Before you share, beware.
I hate to break it to you, but most of what’s on the Internet is a load of crap. So before you share that post from www.democratsaresatan.com or www.republicansarethedevil.com or www.theapocylpseishappeningontuesday.com, maybe check with a credible news source. And no, Fox News and Breitbart don’t count as “credible.”
Enough with the shady MLM scams.
I’m not going to buy your leggings, your face cream, your weight loss shake, or your unnamed tooth whitening paste. So please stop asking. Enough with the FB sales pitches disguised as messages “to catch up” even though we haven’t actually exchanged words in 15 years and you spent most of high school giving me side-eye. I’m not buying your shit, Nancy. But thanks for asking.
Don’t tag me in photos where you look like a runway model and I look like Rip Van Winkle in stained yoga pants.
This shouldn’t need further explanation. Yet here we are.
Knock it off with the hashtagged humblebrags.
We all know your kid is #cuteasabutton and you’re #lovingmomlife, but you aren’t fooling anyone when you post a photo from the front row of the CMAs or on the 50-yard line of the Super Bowl and hashtag that shit with #SoBlessed or #GodIsGreat. Because last time I checked, God didn’t give a shit about award ceremonies or football games. And you just sound obnoxious.
On a related note, keep your Sunday morning evangelism to yourself.
Ain’t no one got time for your Facebook sermons, Cindy Jo.
Unfriending is always in season for assholes.
I suppose this should go without saying, but if you’re an asshole or think it’s okay to tell sexist, racist, or homophobic “jokes,” let me introduce you to my friend Unfriend and my even more badass friend Block. Because life’s too short for this dumbfuckery and nastiness. Bye Felicia!
Sanctimommies and Judgy McJudgersons need not apply.
Pro-tip: If you start a comment with “I’m sorry, but…” or “I don’t mean to judge…,” you aren’t fooling anyone.
Tell us. Or don’t tell us. But don’t maybe hint at something that might happen but it’s so important/great/sad/upsetting that you just can’t talk about it yet.
Look. Interneting isn’t all that hard. Basically, it all boils down to one simple rule: Don’t be a dick. If we can all do that, then we’ll be able to keep scrolling to our hearts’ content without wearing a Haz-Mat suit or wanting to stab a fork in our eye.
I remember being at a play date eight years ago. My first born was a toddler, and I was pregnant with his sister. I’d already faced a few parenting struggles. The wind got knocked out of me when I failed epically at breastfeeding. I wondered […]
Walking into my daughter’s room this morning, I caught glimpse of her school project lying on the floor — there were colored pencils, scissors, and glue stick strewn about. Half-empty bottles of perfume and body lotion were scattered on her desk next to Tupperware containers […]
Imagine you’re out at the park with your child who is on the spectrum. Or what about if you’ve mustered up the energy to pack up your car with your child’s wheelchair and you’re out and about enjoying the beautiful weather. But in your peripheral vision, you see someone looking at you — staring.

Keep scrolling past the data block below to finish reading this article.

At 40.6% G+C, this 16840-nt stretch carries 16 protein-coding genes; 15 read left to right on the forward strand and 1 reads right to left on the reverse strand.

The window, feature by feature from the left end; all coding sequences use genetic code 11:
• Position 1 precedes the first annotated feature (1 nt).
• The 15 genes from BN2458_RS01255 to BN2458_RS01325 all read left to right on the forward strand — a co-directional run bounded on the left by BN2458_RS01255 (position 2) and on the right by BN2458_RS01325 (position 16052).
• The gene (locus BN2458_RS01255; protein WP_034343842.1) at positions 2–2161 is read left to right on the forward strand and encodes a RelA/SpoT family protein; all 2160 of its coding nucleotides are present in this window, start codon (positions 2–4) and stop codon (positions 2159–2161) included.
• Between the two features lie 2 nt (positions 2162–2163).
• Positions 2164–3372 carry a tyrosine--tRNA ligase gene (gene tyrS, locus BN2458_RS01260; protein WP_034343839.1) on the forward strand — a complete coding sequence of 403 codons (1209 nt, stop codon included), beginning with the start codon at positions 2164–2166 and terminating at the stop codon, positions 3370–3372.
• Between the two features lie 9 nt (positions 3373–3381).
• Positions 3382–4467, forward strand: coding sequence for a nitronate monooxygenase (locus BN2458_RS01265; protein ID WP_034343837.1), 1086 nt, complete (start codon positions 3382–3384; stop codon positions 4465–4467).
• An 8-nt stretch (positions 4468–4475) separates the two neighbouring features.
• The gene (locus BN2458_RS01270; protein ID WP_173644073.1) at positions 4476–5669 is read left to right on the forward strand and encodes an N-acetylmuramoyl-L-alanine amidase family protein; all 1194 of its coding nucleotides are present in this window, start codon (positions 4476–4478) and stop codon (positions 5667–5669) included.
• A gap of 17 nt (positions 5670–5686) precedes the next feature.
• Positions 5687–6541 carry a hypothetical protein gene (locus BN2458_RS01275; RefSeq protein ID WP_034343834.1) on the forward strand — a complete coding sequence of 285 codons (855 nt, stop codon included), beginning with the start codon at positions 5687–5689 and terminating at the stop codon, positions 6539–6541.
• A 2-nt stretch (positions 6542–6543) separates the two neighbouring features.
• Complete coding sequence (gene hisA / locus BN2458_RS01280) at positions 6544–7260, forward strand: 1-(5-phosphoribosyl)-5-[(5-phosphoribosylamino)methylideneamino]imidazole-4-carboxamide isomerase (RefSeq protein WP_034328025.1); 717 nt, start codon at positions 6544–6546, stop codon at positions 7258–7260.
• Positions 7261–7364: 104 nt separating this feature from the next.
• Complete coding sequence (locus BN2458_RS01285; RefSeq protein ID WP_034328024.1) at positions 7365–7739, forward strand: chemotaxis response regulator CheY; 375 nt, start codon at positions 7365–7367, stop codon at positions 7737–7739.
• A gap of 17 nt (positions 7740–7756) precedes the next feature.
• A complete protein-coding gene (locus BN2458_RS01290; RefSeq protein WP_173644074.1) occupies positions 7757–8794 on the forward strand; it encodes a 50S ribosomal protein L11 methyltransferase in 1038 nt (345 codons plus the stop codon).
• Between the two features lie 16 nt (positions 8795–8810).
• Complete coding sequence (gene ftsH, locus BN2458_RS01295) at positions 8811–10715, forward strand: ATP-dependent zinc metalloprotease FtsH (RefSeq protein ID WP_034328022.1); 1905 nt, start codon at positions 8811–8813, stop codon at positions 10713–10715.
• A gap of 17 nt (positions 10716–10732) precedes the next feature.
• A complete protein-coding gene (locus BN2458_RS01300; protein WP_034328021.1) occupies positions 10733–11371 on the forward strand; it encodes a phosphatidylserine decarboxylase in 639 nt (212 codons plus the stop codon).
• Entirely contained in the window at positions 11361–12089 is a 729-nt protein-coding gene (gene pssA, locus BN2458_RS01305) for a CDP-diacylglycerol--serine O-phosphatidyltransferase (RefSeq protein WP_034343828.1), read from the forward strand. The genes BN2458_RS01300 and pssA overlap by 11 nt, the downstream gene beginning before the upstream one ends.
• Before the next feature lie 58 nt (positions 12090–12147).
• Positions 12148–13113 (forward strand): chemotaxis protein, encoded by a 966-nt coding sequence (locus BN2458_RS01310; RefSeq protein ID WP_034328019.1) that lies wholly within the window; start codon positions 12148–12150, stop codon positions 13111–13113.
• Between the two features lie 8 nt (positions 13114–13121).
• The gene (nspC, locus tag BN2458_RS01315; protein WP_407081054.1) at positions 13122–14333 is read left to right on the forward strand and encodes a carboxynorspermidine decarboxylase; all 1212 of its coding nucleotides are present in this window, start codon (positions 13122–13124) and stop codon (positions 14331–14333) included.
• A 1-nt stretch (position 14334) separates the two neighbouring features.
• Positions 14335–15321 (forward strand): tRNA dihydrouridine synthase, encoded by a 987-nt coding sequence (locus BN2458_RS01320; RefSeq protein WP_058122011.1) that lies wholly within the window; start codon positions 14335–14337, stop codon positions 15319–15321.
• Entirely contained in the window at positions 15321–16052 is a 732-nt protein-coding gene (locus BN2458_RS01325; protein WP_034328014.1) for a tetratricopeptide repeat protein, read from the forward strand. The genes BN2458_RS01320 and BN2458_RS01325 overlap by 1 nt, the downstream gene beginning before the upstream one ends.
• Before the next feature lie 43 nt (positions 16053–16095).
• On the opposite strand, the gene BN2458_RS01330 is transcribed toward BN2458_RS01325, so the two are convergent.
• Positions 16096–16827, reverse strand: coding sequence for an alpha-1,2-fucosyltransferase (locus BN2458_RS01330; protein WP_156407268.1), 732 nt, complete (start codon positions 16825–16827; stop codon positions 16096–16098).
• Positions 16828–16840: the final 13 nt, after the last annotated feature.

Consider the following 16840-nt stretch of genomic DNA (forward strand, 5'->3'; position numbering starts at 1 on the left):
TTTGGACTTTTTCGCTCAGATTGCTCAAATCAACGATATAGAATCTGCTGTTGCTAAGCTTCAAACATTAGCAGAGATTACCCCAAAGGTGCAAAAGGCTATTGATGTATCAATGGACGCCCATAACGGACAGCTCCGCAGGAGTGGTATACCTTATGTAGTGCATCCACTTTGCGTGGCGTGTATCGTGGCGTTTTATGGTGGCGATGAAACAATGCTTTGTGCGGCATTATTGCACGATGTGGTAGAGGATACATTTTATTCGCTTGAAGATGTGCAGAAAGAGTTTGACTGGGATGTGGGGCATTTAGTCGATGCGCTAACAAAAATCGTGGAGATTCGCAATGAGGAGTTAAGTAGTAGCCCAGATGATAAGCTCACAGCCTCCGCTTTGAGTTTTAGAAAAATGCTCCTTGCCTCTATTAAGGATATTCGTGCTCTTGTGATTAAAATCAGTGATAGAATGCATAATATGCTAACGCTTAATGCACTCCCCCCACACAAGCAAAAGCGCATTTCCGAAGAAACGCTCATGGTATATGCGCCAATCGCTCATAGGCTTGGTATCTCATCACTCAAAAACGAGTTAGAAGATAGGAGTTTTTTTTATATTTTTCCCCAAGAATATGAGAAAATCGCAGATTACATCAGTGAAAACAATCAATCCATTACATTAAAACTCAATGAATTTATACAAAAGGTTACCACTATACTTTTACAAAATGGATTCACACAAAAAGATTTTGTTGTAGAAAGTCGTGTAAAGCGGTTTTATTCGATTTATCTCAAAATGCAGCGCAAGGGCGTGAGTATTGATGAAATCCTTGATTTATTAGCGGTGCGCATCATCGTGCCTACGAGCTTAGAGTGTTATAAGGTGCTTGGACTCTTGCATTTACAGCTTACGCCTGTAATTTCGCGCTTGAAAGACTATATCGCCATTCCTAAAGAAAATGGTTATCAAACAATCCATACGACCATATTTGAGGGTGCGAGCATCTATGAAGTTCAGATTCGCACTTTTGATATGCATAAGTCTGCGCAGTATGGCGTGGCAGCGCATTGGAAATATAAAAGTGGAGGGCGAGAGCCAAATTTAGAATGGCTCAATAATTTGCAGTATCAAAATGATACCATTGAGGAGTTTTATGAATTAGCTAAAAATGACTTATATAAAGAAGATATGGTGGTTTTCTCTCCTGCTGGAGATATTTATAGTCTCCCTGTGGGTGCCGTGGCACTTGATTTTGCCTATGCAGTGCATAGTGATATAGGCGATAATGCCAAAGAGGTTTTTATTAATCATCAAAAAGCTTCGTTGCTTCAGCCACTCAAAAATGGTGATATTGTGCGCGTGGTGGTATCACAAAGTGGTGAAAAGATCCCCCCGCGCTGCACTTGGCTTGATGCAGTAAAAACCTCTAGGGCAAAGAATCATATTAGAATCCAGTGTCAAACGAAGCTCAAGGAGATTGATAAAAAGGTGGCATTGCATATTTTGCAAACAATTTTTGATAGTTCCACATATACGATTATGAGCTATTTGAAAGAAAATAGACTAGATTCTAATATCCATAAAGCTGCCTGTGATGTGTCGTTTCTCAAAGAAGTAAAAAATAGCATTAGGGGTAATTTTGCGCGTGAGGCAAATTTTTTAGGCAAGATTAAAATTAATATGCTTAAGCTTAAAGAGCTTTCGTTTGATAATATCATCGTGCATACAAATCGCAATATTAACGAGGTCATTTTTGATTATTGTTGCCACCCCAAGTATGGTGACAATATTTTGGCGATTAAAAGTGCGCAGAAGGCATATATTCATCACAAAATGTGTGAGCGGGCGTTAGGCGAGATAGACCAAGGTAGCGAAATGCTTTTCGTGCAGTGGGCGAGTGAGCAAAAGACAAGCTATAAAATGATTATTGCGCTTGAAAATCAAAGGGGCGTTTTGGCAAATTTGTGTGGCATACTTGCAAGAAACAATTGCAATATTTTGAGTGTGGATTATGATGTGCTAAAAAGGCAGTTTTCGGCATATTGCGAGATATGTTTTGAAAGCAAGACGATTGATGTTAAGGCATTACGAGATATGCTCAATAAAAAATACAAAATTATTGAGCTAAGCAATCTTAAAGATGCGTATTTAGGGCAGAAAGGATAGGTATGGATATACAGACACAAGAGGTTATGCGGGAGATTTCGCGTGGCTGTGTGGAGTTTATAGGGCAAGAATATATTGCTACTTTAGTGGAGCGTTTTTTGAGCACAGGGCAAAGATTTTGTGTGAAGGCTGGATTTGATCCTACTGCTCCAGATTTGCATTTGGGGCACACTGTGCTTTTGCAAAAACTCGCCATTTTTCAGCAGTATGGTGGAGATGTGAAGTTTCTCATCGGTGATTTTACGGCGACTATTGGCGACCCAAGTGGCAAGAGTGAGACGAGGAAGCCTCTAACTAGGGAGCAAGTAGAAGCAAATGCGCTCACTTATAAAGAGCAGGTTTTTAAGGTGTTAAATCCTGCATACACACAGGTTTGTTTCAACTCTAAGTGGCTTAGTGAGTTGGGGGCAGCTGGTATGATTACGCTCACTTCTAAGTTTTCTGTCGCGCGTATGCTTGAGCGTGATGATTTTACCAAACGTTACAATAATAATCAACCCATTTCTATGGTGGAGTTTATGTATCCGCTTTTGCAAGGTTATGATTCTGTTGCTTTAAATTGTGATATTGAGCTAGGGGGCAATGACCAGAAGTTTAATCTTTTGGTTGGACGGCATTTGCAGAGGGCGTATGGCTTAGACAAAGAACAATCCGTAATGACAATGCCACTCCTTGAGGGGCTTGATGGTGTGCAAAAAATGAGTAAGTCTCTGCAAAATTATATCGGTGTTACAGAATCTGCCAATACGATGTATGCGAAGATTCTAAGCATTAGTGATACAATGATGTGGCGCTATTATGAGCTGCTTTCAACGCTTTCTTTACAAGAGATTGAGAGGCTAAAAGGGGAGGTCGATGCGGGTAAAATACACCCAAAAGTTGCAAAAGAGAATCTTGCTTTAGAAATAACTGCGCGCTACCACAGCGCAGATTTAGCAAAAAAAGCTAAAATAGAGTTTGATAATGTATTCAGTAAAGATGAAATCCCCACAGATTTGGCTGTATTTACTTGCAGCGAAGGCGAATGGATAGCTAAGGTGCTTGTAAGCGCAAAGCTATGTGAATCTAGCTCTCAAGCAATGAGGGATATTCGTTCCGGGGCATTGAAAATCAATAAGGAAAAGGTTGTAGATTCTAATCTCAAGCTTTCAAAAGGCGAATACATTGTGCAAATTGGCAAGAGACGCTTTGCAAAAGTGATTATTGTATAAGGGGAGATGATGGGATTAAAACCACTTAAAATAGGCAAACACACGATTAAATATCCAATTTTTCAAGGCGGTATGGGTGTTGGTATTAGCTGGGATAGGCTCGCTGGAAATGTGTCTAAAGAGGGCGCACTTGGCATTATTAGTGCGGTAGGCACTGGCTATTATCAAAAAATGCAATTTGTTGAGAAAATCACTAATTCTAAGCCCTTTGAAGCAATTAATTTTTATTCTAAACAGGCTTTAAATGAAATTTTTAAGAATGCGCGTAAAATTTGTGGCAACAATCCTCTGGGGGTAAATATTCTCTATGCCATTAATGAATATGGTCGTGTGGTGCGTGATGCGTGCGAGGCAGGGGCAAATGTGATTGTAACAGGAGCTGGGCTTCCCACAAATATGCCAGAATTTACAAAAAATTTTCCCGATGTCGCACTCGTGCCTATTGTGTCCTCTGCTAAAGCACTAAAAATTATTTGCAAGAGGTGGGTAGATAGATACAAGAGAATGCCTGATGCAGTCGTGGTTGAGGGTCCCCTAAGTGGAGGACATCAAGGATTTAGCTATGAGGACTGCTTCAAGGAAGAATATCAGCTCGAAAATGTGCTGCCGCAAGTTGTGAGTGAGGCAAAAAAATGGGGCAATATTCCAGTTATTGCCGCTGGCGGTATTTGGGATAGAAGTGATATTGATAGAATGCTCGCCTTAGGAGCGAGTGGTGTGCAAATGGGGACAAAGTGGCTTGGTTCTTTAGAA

Or how about being approached by someone you haven’t seen in a while, and the conversation gets really awkward. That, my friend, is something we parents of kids with special needs encounter on a daily basis.
Here are a few of my pet peeves along with some tips to help turn an awkward encounter into a memorable one.
Pet Peeve #1: Trying to Relate
It’s so great when we run into people we haven’t seen in a long time. The conversation may start out like this:
The Friend: “Hi!! Oh my gosh, I haven’t seen you in so long! Your kids are so beautiful!!”
But then, the conversation goes south and things get pretty awkward.
The Friend, again: “I just wanted you to know that my co-workers-daughter’s-best friend’s-brother’s-nieces-nephew… has Down syndrome.”
Special Needs Parent: “Ummmm….Okay?….?”
What are we supposed to say to that? How about leaving the history line alone and just be happy to see us. Trust me, we want to have as much of a normal conversation as possible.
Pet Peeve #2: Sympathizing When We’re Out
We know that what we go through is different and tough, but do us all a favor: If you see us out, don’t feel sorry for us. Be happy that we’re out. All we’re doing is trying to give our child the best life we can. Trust me, if we’ve managed to gather our child’s wheelchair, oxygen tank, heart monitor, feeding pump, and whatever else — be happy for us! Don’t remind us of our situation by feeling sorry or bad for us.
Pet Peeve #3: Staring
Let’s say you happen to see a family who has a child in a wheelchair. Or it’s a family who has a child with autism and that child is having an episode. And then BOOM! You start staring at them, without even realizing you’re doing it.
Thanks to a magical thing called peripheral vision, we definitely see you looking at us. Now, if you happen to get caught staring, DO NOT QUICKLY LOOK THE OTHER WAY! Or even worse, DON’T WALK AWAY! Instead, acknowledge your stare. What do I mean by acknowledging? Smile at us. Or even just a quick head nod and a wave is fine.
Oh, you want to do more than just smiling. Sure! How about taking action on your stare? We parents won’t bite. If you see us, and our child on the spectrum is having an episode, politely ask that parent if they need help with anything. Or if you see a parent with their hands full and also a wheelchair that they have to disassemble to get it into their car, ask if they need any help.
A simple offer of assistance can go a long way. Try it one day.
These pet peeves are things that I have personally gone through, but I’m sure my other special needs parent comrades can relate. To see more on this topic, check out my latest vlog right here: Pet Peeves | Special Needs Parent Edition 2018.